Fringe set for record despite Olympic clash

A RECORD number of shows are to be staged at this year’s Edinburgh Festival Fringe, despite a clash with the London Olympics.

A RECORD number of shows are to be staged at this year’s Edinburgh Festival Fringe, despite a clash with the London Olympics.

A rise of at least 1 per cent is expected to be unveiled at the programme launch on Thursday, despite fears the Fringe could suffer this year due to a ten-day overlap with the London Games.

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The reopening of the Assembly Rooms, the longest-running Fringe venue, the return of the Famous Spiegeltent, and extra venues opening in the area around Edinburgh University’s main campus are all thought to have boosted this year’s total.

The rival Free Fringe and Free Festival programmes are also thought to have snapped up new venues this year. Their shows count towards the final tally, although they do not count audience numbers.

A record-breaking 2,542 shows were staged last year, 3 per cent up on 2010, while 1,877,119 tickets were sold, up 2.57 per cent on the previous year.

Although the McEwan Hall, which was missing last year, is still being refurbished, promoters Underbelly will be unveiling three new venues at the back of the building. Both Gilded Balloon and Assembly Theatre will be running new spaces.

Last year’s major new arrival, Summerhall, in the former vet school overlooking the Meadows, will also return with a hugely expanded programme.

Charlie Wood, director of Underbelly, said: “The fact that so many performers, producers and promoters are as keen to come as ever this year is a real endorsement for the Fringe.

“It would certainly have been a real issue if there had been a 10 per cent drop in the number of shows being staged.

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“However, it is much more important to see how ticket sales do. The shows that we have already put on sale are doing really well, but it will be really interesting to see what kind of impact the Olympics do have.”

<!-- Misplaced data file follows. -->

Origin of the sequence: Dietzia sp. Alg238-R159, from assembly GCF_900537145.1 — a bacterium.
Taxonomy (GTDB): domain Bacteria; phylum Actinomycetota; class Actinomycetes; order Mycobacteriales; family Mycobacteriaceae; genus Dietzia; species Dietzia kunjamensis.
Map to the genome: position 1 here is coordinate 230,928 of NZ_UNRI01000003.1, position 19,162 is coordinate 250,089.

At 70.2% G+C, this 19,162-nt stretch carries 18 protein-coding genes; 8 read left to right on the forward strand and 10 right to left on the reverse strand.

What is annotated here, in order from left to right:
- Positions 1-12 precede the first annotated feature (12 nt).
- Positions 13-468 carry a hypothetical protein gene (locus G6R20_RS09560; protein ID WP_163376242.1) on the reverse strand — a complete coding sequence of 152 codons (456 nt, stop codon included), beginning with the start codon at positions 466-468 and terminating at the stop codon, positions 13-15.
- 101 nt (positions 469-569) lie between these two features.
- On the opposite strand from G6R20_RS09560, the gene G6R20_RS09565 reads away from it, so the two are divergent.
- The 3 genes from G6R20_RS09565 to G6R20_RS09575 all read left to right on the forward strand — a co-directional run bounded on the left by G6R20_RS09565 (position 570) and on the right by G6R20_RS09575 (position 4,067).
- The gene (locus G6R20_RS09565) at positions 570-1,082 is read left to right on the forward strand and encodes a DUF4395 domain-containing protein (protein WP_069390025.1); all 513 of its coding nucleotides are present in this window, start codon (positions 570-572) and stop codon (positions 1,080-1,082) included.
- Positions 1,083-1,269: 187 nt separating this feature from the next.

William Burdett-Coutts, artistic director of Assembly Theatre, said: “There is definitely a hope that a lot of people will be wanting to get out of London when the Olympics are on and we are hoping many of them will go to the Fringe. A lot of work has already gone in to try to persuade people to come here.”

Both the Olympics and the Queen’s Diamond Jubilee have inspired shows at this year’s Fringe, as well as the Leveson Inquiry and the travails of the coalition government at Westminster.

Marilyn Monroe, Judy Garland, Sir Jimmy Savile, Adolf Hitler and Tommy Sheridan are among those whose lives will be played out across Fringe stages in August.

The horrors of war, both historic and modern-day, will be brought to the stage in several productions, including The Trench and The Two Worlds of Charlie F (both Pleasance), and Glory Dazed (Underbelly), the latter of which will explore the impact of war on a soldier’s life after he returns from service in Afghanistan.

Olympics-inspired productions include Bitch Boxer (Underbelly), about a women training to compete in the boxing competition, while comedian Al Murray will be hosting a specially themed pub quiz.

Among the high-profile Scottish actors appearing at this year’s Fringe will be Bill Paterson, Blythe Duff, Maurice Roeves, Richard Wilson and David Hayman.